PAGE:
The Architecture Dicipline

The Architecture Dicipline

People, if the are not involved in the construction industry are amazingly impressed when you tell them you are an architect. It’s the arty profession, maybe not quite as altruistic as a doctor, not as boring or slimy as a lawyer, the one people like the character George Costanza want to be; the kind of person someone like Mary would like to be with. Architects may not get nearly the play of doctors and lawyers in movies and TV dramas, but that is probably for the best considering how misrepresented they tend to be.
Most people don’t realize the hardship that being an architect can be. They haven’t been told the tales of the long years of late nights in the studio, years of getting minimal pay during internship, the many long architecture review exams, the grueling dissection of your creations by professors and visiting jurors in university critiques, the even worse clients that imagine that they know what they want and need and how to design it and you’re just there to draw and rubber stamp it.
For all the tedium and repetitiveness of the practice, for all the years worked on projects whose funding disappears before construction, the frustrations of not being to find work during economic hard times (unlike doctors and lawyers), there is something about architect that has seemed to infect my brain like a virus. I remember a point in my second year of the professional program at California College of Arts and Crafts that I realized I was deconstruction and diagramming the partí of buildings in my head as I drove up Guerrero from 16th Street to my tiny apartment on Lily in the Lower Haight. I was in essence never able to look at a building the same way again.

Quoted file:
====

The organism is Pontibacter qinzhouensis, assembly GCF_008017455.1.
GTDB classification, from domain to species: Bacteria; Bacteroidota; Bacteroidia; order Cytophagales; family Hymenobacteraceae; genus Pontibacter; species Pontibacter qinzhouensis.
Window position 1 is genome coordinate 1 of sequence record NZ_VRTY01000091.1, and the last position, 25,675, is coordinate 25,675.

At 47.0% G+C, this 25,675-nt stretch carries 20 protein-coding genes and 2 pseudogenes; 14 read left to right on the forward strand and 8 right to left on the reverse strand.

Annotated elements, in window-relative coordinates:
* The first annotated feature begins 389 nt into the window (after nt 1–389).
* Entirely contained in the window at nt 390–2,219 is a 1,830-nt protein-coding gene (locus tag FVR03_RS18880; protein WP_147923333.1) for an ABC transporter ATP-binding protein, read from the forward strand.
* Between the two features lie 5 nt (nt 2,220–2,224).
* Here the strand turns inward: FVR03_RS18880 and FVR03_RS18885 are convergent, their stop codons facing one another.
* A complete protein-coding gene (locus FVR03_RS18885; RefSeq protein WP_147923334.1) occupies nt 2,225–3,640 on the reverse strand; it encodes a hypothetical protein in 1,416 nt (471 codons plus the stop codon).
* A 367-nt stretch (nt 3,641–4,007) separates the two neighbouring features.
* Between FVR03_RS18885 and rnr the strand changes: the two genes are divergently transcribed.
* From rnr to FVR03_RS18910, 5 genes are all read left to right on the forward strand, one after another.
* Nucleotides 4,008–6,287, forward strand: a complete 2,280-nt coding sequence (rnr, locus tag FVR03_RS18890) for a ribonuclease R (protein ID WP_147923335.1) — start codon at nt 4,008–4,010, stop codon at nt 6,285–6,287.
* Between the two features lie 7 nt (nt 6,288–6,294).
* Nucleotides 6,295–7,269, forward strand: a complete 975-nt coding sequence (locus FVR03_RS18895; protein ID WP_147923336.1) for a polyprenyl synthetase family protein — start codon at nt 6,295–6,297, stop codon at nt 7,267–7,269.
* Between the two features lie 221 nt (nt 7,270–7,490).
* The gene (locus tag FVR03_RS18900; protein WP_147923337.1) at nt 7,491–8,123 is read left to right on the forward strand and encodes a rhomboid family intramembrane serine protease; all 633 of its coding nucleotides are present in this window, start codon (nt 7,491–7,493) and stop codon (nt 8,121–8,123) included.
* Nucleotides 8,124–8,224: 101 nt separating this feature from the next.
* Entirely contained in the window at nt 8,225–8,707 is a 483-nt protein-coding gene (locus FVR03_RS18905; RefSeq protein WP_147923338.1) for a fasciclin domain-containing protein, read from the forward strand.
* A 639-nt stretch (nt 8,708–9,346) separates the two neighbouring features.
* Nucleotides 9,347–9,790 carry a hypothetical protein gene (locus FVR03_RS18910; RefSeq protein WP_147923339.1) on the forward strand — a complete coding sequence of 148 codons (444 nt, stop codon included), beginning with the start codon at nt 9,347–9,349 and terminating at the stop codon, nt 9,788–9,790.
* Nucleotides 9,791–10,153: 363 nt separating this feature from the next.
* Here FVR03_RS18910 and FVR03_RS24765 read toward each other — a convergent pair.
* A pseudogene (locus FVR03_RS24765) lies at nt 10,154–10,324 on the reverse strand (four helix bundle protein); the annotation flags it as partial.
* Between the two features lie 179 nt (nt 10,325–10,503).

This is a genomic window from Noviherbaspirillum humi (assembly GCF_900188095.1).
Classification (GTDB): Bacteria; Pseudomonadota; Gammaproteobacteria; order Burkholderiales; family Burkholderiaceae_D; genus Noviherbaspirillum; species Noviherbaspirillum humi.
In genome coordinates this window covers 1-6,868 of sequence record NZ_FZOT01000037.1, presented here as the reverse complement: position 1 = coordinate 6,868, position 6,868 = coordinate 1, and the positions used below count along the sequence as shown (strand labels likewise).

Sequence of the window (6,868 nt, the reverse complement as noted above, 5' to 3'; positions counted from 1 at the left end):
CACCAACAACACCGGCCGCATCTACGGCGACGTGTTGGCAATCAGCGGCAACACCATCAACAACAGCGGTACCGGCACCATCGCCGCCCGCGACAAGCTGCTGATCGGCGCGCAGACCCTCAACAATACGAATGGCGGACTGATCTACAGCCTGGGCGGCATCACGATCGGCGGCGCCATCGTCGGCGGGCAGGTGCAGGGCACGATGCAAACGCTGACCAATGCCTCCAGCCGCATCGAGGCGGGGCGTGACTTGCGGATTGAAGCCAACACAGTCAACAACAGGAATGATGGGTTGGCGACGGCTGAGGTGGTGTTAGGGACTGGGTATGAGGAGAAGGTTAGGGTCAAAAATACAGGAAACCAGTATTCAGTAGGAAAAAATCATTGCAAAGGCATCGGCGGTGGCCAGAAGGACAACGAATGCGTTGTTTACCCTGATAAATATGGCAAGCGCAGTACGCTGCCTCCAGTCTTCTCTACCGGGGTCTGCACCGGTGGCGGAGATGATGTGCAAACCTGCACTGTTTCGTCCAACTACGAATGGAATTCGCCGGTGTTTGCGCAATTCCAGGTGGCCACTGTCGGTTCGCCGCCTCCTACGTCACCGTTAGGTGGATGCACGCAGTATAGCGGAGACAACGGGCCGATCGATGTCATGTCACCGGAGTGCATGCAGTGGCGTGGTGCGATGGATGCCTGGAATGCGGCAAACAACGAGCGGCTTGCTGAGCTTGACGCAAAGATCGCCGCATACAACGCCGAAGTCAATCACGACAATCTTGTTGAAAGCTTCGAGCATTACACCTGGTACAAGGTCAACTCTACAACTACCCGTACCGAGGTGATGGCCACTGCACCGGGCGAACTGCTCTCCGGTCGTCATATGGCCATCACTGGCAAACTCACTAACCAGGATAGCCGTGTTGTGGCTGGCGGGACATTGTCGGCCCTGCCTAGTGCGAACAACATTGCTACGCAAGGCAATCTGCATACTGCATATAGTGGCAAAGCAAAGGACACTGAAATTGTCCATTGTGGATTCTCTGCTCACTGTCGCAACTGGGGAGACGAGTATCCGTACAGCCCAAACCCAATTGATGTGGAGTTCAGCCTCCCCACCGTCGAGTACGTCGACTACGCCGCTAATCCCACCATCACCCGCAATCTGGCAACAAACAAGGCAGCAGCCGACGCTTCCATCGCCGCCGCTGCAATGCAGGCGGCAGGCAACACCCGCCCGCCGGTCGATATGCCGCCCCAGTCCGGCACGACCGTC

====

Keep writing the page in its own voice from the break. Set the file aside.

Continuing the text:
There is also a calm joy or peace I sometimes feel working on a design that can be difficult to equal with other pursuits. I have been able to get it from painting at times, and less frequently with photography or graphic/typographic design. Something about spatial and visual compositions is soothing to me.

pain comes from within

pain comes from within

self inflicted pain
appeared suddenly wednesday

chained to my desk with invisible irons of dependency
on a job I hate, with little vision of possible alternatives

I feel I am in an airlock. Vacuous, silent.
Unable to cry for myself, even though I feel on the verge of tears.

I continue to attempt to muddle through. I put myself in this situation. I take responsibility.
I dis my pity-party. Spoiled little brat, why can’t you be happy with a nice boring job? Flashback to being 14, and feeling alone, abandoned, desolate.

Hard as it is, I attempt to focus on my efforts to change my life to better suit my special talents. My attempts to learn construction management with a bureaucratic job are clearly a misadventure, if one that paid my mortgage.

How did I not realize that I exist to love, not to police government contracts. A rather incomplete use of logic. This is what happens when you focus on the prize and not competition. It is always the action that should be its own reward.

The vacuum is deafening in its silence.

My desire for creature comforts like food and shelter is ridiculous. I wonder why I have all these desires to create, to teach through art. Is it as necessary as clean air, clean water, life? Probably nothing is necessary, everything just is what it is.

I am surrounded by beauty, but it offers cursory solace. I pray. I meditate. I jump through hoops. I walk on fire.

I wail to my friends and followers:
some days are so painful all you can do is love the hurt away. I love you all.

Sometimes I attempt to find peace with society, but it is a temporary fix.

I question my friends:
“What was is yesterday that so totally messed with the psyches of me and my friends? Some electro-magnetic radiation disturbance? :-?”

Random useless questioning.
Get over it my child. Cause matters not. Besides, weren’t you the cause?
Wasn’t I the one feeling the pain, just because I’m bored and I feel like my talents are wasted? Seems entirely self-serving.
My self-esteem is such I have a difficult time remembering I am a gift to the world.

I wish I could say my sadness was from guilt that I wasn’t fulfilling my place in this world by sharing my genius, but it’s not that altruistic. I lack the pure joy of creation, which drives and satisfies me like a true love.

It is time to move beyond enduring pain, beyond pity, and into action.